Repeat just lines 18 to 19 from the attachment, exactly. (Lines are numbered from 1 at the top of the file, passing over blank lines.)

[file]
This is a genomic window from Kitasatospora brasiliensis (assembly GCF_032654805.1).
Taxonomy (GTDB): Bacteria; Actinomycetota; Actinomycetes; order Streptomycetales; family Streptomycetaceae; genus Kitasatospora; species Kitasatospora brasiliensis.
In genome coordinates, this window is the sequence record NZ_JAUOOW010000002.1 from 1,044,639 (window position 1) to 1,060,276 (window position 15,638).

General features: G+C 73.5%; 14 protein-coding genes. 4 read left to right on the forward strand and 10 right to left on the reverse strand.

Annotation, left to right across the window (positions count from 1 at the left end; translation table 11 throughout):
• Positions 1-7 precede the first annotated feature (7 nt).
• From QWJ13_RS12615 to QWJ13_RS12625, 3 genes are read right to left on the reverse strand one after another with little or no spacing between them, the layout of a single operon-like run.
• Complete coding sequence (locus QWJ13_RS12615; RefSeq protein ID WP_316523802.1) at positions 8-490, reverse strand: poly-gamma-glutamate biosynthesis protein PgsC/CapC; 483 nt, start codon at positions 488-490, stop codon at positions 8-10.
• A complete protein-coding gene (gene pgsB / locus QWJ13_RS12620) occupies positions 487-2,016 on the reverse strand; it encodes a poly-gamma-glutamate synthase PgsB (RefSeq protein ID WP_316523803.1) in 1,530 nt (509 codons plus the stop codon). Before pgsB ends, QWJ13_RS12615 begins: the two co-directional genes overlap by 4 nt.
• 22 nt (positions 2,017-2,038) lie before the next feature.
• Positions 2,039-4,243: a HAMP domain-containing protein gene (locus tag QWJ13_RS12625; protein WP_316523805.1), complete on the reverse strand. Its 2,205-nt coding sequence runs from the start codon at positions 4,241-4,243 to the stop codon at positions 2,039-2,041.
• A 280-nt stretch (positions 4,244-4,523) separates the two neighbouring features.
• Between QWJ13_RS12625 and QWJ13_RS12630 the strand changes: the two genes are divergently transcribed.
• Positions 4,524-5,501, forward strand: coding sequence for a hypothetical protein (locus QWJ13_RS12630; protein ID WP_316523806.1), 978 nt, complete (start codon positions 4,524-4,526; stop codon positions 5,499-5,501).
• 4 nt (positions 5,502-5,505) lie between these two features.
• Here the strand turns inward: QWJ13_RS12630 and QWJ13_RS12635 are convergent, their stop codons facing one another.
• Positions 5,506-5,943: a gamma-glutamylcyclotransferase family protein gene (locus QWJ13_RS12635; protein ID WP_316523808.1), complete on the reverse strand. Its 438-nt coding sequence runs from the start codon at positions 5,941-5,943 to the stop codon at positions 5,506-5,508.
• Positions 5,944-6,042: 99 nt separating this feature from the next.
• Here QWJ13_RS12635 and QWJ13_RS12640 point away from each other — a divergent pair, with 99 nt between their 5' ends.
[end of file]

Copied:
• Positions 5,944-6,042: 99 nt separating this feature from the next.
• Here QWJ13_RS12635 and QWJ13_RS12640 point away from each other — a divergent pair, with 99 nt between their 5' ends.